Venezuela

Energy minister: Dragon will dance

Trinidad and Tobago is likely to develop all of the 10 trillion cubic feet of natural gas in the Loran and Manatee gas fields, according to Energy Minister Franklyn Khan.

Speaking at the Hyatt Regency on Tuesday, on the second day of the Energy Chamber's 2020 Energy Conference, Khan said while the agreement is to independently develop the Manatee and Loran fields, it was logical to assume that once first gas comes to T&T, then the Venezuelans also are likely to allow the resources in Loran to be produced here, as well.

US sanctions force T&T and Venezuela to tear up gas agreement

Prime Minister Dr Keith Rowley has announced that Trinidad and Tobago and Venezuela have rescinded their agreement to jointly exploit 10 trillion cubic feet of natural gas in the Loran Manatee field and would instead develop it independently.

Rowley said the continued US sanctions on the Bolivarian Republic had made it all but impossible to jointly develop the gas and as a result, the two countries will go independently.

Earthquake recorded this morning

UWI’s Seismic Research Centre has documented an earthquake of magnitude 5.1 on the Richter scale, at 4:11 this morning, at the north-eastern tip of Venezuela.

The earthquake was situated at latitude: 10.75 north, and longitude: 62.20 west. It was at a depth of 10 km.

For Trinidadians, the quake was located 77 km west of Port of Spain; 99 km north west of San Fernando; and 102 km west of Arima.

 

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Story content and image courtesy UWI SEISMIC RESEARCH CENTRE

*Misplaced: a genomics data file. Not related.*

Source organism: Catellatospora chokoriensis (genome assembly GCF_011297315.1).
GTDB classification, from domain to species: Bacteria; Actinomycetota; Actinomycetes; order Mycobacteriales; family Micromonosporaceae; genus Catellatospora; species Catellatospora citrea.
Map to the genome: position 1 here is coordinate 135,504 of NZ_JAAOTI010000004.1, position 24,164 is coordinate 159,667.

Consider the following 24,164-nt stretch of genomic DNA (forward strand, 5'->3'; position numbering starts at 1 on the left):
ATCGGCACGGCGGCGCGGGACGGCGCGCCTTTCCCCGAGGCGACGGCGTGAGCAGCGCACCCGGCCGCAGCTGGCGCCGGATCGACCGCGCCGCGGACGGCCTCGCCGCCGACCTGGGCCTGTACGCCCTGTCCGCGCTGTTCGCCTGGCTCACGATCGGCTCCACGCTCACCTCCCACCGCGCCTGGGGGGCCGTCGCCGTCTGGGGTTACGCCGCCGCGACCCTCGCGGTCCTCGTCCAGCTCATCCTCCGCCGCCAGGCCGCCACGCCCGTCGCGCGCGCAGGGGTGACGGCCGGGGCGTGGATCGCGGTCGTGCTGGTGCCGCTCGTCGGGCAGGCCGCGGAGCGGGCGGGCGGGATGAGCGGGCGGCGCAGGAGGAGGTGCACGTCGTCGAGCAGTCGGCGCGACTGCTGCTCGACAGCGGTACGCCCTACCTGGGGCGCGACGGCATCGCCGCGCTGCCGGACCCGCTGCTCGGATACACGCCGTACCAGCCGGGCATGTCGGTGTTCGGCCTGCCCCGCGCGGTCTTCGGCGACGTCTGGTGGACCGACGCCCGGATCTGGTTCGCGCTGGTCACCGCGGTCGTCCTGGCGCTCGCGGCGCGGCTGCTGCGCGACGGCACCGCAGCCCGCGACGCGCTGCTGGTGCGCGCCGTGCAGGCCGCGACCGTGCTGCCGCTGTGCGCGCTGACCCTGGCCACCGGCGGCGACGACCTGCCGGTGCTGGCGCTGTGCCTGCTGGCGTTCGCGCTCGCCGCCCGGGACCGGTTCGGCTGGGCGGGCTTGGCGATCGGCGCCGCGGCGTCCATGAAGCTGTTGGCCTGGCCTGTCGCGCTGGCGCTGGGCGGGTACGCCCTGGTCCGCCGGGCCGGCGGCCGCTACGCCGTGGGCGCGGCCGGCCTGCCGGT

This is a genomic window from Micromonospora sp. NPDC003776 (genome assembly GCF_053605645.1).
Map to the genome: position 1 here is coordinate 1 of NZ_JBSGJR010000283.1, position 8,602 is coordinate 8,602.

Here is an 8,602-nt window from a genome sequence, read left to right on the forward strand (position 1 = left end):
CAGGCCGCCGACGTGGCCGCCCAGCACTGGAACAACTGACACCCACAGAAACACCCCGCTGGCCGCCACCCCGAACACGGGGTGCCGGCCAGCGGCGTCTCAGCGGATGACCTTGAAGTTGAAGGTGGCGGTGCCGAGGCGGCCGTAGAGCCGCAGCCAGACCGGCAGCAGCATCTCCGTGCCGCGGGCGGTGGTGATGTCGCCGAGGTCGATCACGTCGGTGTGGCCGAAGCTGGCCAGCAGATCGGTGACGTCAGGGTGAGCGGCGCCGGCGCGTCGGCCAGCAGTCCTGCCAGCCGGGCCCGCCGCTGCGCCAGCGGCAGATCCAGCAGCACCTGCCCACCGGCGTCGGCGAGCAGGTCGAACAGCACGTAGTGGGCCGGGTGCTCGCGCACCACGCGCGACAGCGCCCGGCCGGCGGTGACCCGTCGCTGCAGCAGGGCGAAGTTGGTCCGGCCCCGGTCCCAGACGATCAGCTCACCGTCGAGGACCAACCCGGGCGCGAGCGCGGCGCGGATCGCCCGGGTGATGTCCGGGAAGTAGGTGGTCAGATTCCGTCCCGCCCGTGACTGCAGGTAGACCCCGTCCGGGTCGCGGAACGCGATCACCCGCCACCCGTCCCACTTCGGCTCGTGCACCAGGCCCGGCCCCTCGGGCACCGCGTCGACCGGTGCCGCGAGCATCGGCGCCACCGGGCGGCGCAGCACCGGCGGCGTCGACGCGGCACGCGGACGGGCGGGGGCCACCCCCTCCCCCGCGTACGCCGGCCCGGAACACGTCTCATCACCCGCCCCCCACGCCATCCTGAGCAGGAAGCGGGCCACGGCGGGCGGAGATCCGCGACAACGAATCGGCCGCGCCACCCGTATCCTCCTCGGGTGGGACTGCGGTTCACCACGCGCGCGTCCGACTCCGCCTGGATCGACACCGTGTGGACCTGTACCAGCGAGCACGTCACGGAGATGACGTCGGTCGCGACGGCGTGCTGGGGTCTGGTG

Migrants get registration cards from Friday

Venezue­lans mi­grants will be­gin re­ceiv­ing their reg­is­tra­tion cards from Fri­day.

The an­nounce­ment was made by Na­tion­al Se­cu­ri­ty Min­is­ter Stu­art Young at yes­ter­day’s post-Cab­i­net me­dia con­fer­ence,

He stressed that they will be re­quired to keep them on their per­sons at all time.

Concern grows over ‘illicit’ trade to Venezuela

A brisk han­dover of pre­cious food and med­i­cine is tak­ing place at high seas near Sol­da­do Rock, off Ce­dros be­tween Venezue­lan op­er­a­tors and lo­cal fish­er­men.

Venezue­lan ves­sels barred from en­ter­ing the port are now col­lect­ing med­i­cine, and food sup­plies to take back to Venezuela.

The items are pur­chased by Venezue­lans who are now work­ing in T&T to pro­vide for their fam­i­lies. They hire lo­cal fish­er­men to trans­port the items for a fee.

Report: Venezuelans with degrees face bias

An in­ter­na­tion­al study on Venezue­lans in T&T showed 46 per cent of re­spon­dents have ter­tiary or uni­ver­si­ty lev­el ed­u­ca­tion, 53 per cent com­plained of fac­ing dis­crim­i­na­tion be­cause of their na­tion­al­i­ty and 14 per cent com­plained of be­ing mis­treat­ed at work.

No Venezuelan visas at T&T Embassy, business deal under threat

A phar­ma­ceu­ti­cal con­sul­tant says he will take le­gal ac­tion against the State if a mil­lion dol­lar deal falls through be­cause of the Gov­ern­ment’s fail­ure to put prop­er struc­tures in place for Venezue­lan visas.

Lin­wald Be­har­ry, a con­sul­tant with a ma­jor strate­gic firm, said he start­ed ne­go­ti­at­ing with a Pana­ma-based com­pa­ny to pro­vide phar­ma­ceu­ti­cals to T&T, two years ago.

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